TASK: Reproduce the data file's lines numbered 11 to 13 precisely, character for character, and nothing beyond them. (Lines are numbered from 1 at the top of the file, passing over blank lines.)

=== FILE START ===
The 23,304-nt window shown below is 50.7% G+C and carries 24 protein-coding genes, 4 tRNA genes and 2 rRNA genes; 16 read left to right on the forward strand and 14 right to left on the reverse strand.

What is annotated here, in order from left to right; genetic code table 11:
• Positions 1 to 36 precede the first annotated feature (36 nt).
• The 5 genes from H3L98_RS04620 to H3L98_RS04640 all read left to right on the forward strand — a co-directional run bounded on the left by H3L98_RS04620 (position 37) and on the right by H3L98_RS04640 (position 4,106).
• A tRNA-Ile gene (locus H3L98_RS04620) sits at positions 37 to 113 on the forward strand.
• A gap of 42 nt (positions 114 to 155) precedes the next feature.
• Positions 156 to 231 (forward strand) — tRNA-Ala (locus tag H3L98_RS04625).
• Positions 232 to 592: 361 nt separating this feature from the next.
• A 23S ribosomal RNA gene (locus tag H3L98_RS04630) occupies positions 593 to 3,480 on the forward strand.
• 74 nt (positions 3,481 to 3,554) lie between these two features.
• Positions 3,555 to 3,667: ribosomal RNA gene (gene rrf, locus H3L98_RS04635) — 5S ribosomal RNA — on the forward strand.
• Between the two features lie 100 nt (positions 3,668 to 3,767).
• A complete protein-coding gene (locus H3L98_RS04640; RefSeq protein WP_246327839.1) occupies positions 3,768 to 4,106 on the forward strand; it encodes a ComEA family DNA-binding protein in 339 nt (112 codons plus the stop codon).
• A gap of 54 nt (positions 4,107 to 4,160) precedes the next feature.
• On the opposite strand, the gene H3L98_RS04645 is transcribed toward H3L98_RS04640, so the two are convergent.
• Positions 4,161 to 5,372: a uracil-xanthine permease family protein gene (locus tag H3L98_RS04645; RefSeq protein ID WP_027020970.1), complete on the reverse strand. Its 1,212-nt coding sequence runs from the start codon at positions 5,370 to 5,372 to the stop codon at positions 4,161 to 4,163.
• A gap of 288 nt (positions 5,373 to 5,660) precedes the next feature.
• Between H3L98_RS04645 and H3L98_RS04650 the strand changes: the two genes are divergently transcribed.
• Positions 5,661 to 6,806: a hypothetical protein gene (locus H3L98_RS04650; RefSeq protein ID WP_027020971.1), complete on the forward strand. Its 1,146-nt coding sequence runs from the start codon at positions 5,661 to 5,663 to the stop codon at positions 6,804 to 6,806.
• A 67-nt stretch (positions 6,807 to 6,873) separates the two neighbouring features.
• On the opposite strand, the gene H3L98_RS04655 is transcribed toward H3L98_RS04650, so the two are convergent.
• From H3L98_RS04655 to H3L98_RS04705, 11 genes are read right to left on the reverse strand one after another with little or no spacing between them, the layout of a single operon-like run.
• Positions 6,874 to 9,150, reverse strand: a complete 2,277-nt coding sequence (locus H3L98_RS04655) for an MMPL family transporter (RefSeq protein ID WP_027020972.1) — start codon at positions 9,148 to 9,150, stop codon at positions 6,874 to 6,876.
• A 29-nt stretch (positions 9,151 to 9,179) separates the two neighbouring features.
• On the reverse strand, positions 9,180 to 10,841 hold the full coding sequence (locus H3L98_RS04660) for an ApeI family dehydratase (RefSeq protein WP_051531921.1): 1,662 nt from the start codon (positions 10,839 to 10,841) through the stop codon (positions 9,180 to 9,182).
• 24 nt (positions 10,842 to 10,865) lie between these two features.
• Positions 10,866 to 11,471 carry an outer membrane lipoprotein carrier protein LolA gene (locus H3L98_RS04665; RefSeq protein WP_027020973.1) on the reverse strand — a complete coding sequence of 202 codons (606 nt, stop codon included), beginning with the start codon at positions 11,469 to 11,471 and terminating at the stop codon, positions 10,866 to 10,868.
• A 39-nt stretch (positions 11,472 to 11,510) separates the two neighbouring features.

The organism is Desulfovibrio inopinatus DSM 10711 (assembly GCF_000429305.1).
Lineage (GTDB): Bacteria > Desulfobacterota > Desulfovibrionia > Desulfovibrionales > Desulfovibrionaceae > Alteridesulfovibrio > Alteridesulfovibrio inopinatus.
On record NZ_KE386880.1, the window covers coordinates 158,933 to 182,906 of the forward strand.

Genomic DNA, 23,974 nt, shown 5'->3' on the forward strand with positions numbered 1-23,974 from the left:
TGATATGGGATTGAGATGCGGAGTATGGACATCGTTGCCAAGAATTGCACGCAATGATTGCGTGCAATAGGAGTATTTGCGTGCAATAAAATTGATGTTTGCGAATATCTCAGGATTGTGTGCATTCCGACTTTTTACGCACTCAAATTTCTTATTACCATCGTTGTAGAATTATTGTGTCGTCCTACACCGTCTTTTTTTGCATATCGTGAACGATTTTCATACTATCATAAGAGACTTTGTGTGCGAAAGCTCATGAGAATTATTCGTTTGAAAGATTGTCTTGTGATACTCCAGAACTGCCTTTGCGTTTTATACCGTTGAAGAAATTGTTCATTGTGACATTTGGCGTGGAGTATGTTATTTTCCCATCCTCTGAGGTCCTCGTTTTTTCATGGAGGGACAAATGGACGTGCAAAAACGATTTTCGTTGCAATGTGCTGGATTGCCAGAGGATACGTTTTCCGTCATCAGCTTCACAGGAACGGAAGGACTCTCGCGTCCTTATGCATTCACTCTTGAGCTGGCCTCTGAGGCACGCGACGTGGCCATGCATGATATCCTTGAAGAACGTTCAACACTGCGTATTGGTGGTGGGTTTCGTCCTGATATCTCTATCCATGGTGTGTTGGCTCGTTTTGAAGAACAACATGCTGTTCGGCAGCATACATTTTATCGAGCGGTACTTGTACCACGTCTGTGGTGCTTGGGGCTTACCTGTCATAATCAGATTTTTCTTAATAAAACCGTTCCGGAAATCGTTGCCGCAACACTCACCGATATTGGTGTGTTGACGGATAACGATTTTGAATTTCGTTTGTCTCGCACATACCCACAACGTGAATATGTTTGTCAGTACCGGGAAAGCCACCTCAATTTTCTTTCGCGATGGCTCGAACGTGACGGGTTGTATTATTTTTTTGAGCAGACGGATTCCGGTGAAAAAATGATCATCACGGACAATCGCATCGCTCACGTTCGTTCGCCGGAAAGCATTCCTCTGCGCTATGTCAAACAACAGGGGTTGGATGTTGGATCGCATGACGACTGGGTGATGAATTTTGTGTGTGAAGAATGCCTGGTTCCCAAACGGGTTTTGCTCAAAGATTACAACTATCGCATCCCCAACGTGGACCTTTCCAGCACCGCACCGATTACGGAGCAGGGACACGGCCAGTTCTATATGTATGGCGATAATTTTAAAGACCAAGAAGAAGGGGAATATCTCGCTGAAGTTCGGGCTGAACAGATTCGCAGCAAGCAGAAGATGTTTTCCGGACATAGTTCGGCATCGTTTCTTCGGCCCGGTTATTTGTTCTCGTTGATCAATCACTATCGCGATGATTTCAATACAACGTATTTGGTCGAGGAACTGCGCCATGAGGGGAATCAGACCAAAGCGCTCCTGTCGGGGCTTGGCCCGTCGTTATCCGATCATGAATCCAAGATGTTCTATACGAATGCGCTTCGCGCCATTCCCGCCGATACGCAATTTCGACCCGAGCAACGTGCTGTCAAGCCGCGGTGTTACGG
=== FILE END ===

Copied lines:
• Positions 3,555 to 3,667: ribosomal RNA gene (gene rrf, locus H3L98_RS04635) — 5S ribosomal RNA — on the forward strand.
• Between the two features lie 100 nt (positions 3,668 to 3,767).
• A complete protein-coding gene (locus H3L98_RS04640; RefSeq protein WP_246327839.1) occupies positions 3,768 to 4,106 on the forward strand; it encodes a ComEA family DNA-binding protein in 339 nt (112 codons plus the stop codon).